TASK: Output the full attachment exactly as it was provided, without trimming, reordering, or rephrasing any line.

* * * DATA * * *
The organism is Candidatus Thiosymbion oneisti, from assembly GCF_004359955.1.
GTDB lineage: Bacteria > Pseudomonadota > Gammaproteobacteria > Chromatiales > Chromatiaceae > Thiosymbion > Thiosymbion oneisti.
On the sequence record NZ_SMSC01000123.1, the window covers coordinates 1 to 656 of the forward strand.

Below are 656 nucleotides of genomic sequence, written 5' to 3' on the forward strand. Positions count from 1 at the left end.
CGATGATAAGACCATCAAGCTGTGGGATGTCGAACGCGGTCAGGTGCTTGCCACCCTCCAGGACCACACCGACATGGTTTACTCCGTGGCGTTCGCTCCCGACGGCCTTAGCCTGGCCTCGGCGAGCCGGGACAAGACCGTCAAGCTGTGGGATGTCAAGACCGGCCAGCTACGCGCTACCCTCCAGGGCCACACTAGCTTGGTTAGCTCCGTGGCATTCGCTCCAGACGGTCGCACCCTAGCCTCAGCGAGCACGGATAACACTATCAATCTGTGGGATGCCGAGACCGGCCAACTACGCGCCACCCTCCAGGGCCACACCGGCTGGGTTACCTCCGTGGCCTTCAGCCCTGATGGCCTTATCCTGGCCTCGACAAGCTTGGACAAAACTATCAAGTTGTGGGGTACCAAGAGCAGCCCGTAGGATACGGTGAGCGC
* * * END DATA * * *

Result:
The organism is Candidatus Thiosymbion oneisti, from assembly GCF_004359955.1.
GTDB lineage: Bacteria > Pseudomonadota > Gammaproteobacteria > Chromatiales > Chromatiaceae > Thiosymbion > Thiosymbion oneisti.
On the sequence record NZ_SMSC01000123.1, the window covers coordinates 1 to 656 of the forward strand.

Below are 656 nucleotides of genomic sequence, written 5' to 3' on the forward strand. Positions count from 1 at the left end.
CGATGATAAGACCATCAAGCTGTGGGATGTCGAACGCGGTCAGGTGCTTGCCACCCTCCAGGACCACACCGACATGGTTTACTCCGTGGCGTTCGCTCCCGACGGCCTTAGCCTGGCCTCGGCGAGCCGGGACAAGACCGTCAAGCTGTGGGATGTCAAGACCGGCCAGCTACGCGCTACCCTCCAGGGCCACACTAGCTTGGTTAGCTCCGTGGCATTCGCTCCAGACGGTCGCACCCTAGCCTCAGCGAGCACGGATAACACTATCAATCTGTGGGATGCCGAGACCGGCCAACTACGCGCCACCCTCCAGGGCCACACCGGCTGGGTTACCTCCGTGGCCTTCAGCCCTGATGGCCTTATCCTGGCCTCGACAAGCTTGGACAAAACTATCAAGTTGTGGGGTACCAAGAGCAGCCCGTAGGATACGGTGAGCGC